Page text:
Northeast Los Angeles residents and neighbors on Sunday have the opportunity to enjoy a festival as diverse as the population and culture of their neighborhoods.
The sixth annual celebration will take place on Sunday, June 5 at two locations, Charles Lummis’ homestead El Alisal and , and will run from 10:30 a.m. to 7 p.m.
“This is a very exciting celebration of arts in our neighborhood and the community is well-represented in all aspects,” said Lummis Day planning board member Eliot Sekuler.
“This year we really ventured out and did things we haven’t done before.”
Some of those firsts include spoken word poetry accompanied by background music, performed by, among others, celebrated Los Angeles poet Wanda Coleman.
Additionally, Lummis Day has never included Indian music in its lineup, but will have that covered with a performance from Gingger Shankar.
The festival will feature a spectrum of music, art, dance, poetry, community outreach booths and numerous food vendors.
And all that talent providing the entertainment, according to Lummis Day Foundation President Maggie Barto, is local.
“One of the reasons why it’s important for people to come out to Lummis Day, is because all of the talent is local. It’s a way to see what our neighbors are doing in music, dance and poetry," she said.
With the various arts and activities available at the festival, people of all ages and backgrounds will surely find something to appeal to their interests, organizers said.
“There’s adventurous, non-stop music and dancing on three stages and the performing arts. The elements work together as a crowd-pleasing, satisfying and stimulating program,” Sekuler said. “The puzzle is putting a good program together and we’ve accomplished that.”
Lummis Day organizers said that they see Sunday as a day to acknowledge and support the multi-cultural vision possessed.
According to secretary of the planning board Carmela Gomes, it is also a celebration of Northeast Los Angeles' cultural heritage.
“We all share a place that has a rich and compelling history. We have wonderful possibilities in our area and we have what some people call a ‘brilliant patchwork of cultures and ethnicities’ and it enriches all of our lives,” Gomes said. “This is our heritage here.”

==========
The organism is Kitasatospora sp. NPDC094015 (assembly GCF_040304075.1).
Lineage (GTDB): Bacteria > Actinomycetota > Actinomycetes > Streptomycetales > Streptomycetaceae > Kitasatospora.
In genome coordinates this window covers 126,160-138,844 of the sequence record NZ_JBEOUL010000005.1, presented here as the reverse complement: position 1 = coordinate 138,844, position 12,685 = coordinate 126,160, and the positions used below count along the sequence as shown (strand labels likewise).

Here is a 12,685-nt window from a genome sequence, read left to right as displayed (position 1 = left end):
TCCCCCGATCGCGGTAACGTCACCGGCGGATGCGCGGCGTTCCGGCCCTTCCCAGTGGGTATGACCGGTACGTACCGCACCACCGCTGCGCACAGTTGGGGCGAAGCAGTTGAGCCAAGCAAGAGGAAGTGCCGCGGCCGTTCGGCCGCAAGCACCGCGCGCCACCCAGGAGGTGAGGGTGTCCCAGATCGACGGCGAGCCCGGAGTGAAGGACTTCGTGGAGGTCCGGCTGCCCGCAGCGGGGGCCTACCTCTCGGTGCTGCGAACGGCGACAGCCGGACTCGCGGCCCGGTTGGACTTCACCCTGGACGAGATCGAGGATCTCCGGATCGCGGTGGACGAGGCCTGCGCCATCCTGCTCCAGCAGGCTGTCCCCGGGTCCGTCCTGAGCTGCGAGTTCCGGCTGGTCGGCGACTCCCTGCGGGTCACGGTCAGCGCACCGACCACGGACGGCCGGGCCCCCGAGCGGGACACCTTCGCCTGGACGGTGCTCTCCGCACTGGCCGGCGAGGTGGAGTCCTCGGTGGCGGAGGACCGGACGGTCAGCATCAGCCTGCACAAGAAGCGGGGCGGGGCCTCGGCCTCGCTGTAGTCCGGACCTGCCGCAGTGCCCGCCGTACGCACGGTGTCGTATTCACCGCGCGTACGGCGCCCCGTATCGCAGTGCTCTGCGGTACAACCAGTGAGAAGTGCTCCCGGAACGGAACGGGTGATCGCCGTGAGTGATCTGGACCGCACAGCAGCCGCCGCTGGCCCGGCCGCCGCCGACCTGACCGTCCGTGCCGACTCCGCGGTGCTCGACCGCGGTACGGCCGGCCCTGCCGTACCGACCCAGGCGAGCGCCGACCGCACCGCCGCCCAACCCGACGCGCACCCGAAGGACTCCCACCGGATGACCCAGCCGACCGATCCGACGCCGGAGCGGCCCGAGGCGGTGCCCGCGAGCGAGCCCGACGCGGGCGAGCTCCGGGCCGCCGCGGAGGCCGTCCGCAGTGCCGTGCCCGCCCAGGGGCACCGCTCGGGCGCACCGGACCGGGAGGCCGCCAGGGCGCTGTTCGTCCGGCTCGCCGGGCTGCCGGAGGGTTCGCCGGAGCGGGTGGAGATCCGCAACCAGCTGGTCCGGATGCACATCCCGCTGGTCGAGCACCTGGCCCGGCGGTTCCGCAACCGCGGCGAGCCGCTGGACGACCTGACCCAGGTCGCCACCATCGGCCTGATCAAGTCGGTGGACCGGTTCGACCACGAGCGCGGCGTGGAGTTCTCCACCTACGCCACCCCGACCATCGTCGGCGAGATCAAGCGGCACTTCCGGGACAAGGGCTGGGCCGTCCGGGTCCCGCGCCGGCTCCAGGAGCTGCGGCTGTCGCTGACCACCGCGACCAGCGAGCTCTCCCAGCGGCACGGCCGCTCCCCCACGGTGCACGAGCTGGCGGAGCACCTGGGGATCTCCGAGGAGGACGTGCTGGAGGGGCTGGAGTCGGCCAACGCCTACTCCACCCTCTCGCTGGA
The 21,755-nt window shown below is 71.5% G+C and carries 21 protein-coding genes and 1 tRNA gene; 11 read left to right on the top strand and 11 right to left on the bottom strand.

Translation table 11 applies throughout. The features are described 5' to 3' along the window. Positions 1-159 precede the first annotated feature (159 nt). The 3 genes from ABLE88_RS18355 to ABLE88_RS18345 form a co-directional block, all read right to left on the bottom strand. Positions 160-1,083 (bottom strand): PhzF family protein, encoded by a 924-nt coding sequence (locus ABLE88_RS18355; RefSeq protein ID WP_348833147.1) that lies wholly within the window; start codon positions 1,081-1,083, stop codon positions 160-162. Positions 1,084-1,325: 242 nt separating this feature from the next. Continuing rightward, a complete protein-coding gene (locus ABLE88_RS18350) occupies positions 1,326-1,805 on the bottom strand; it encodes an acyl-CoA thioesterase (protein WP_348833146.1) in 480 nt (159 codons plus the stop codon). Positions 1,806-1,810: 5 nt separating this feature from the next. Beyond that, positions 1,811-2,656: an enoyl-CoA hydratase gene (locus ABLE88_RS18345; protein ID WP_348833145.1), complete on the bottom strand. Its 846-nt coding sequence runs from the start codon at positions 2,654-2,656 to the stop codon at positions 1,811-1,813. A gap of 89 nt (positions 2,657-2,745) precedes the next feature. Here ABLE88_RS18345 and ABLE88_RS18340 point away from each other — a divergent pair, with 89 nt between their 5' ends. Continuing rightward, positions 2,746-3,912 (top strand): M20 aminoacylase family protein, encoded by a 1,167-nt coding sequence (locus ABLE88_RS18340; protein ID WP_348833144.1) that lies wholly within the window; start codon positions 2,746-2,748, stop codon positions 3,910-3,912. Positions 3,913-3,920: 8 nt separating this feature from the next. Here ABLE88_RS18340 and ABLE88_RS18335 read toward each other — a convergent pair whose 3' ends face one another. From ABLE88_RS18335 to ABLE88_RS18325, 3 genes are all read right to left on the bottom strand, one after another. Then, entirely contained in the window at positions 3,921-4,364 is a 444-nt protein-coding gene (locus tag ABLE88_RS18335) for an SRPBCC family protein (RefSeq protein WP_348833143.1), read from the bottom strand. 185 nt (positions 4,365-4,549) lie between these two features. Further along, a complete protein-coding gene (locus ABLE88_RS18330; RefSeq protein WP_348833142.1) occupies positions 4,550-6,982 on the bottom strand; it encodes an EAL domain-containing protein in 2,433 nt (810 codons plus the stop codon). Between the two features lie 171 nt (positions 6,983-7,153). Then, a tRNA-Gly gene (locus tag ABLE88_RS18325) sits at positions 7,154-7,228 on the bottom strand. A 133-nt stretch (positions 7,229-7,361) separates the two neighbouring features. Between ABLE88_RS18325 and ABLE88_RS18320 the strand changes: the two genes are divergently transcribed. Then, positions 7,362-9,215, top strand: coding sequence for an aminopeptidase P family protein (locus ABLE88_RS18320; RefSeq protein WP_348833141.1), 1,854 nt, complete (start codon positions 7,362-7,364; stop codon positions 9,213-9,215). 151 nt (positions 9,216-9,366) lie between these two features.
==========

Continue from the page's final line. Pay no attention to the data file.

Gomes said by sharing the NELA heritage with Los Angeles residents through the various art forms present at Lummis day, it not only adds to their understanding of different cultures, but also enhances locals' appreciation of their artistic history.
“When people come and enjoy Lummis Day with us, they take away an appreciation for all the things that make this community a very rich and vibrant part of Los Angeles,” Gomes added.
For non-locals, Barto said, Lummis Day is an opportunity to witness primordial Los Angeles.
“Los Angeles has this idea that anything over 30 years is old, so the fact that we still have the Lummis Home and Heritage Square is important," she said.
Lummis Day, of course, is also a celebration of Lummis himself, and the enormous artistic, cultural and intellectual legacy he left behind.
“Lummis was a colorful character and he was important to the Northeast. He was the first male librarian in Los Angeles and city editor at the L.A. Times," she said. "Lummis also collected Native-American artifacts and established a place to showcase them, which is how the Southwest Museum came about. This October will be the 100 year anniversary of the groundbreaking at the Southwest Museum.”
Gomes said Lummis' legacy is one of a striving to accumulate both a well-rounded knowledge and appreciation of native cultures.
She also said being involved in the Lummis Day festival is a culmination of the learning that individuals do about one another everyday. That opportunity to share, she said, is the cultural relevance of the event.
“By having the festival, we are celebrating that constant open dialogue that people can bring to one another so that we can be like Lummis,” Gomes said. “By making ourselves available to new and rich experiences.”
According to Sekuler, this year’s Lummis Day celebration falls at a time when the future of the Southwest Museum--which Lummis founded and was acquired by the Autry National Center in 2003-- is .
“We hope the leaders of the Autry National Center attend Lummis Day on Sunday and will be reminded of the importance of Lummis, of the collection they have acquired, and through the they apparently plan to abandon,” Sekuler said. “This festival will remind people of Lummis’ contribution to the history and culture of Southern California, at a time when that legacy has been put in jeopardy.”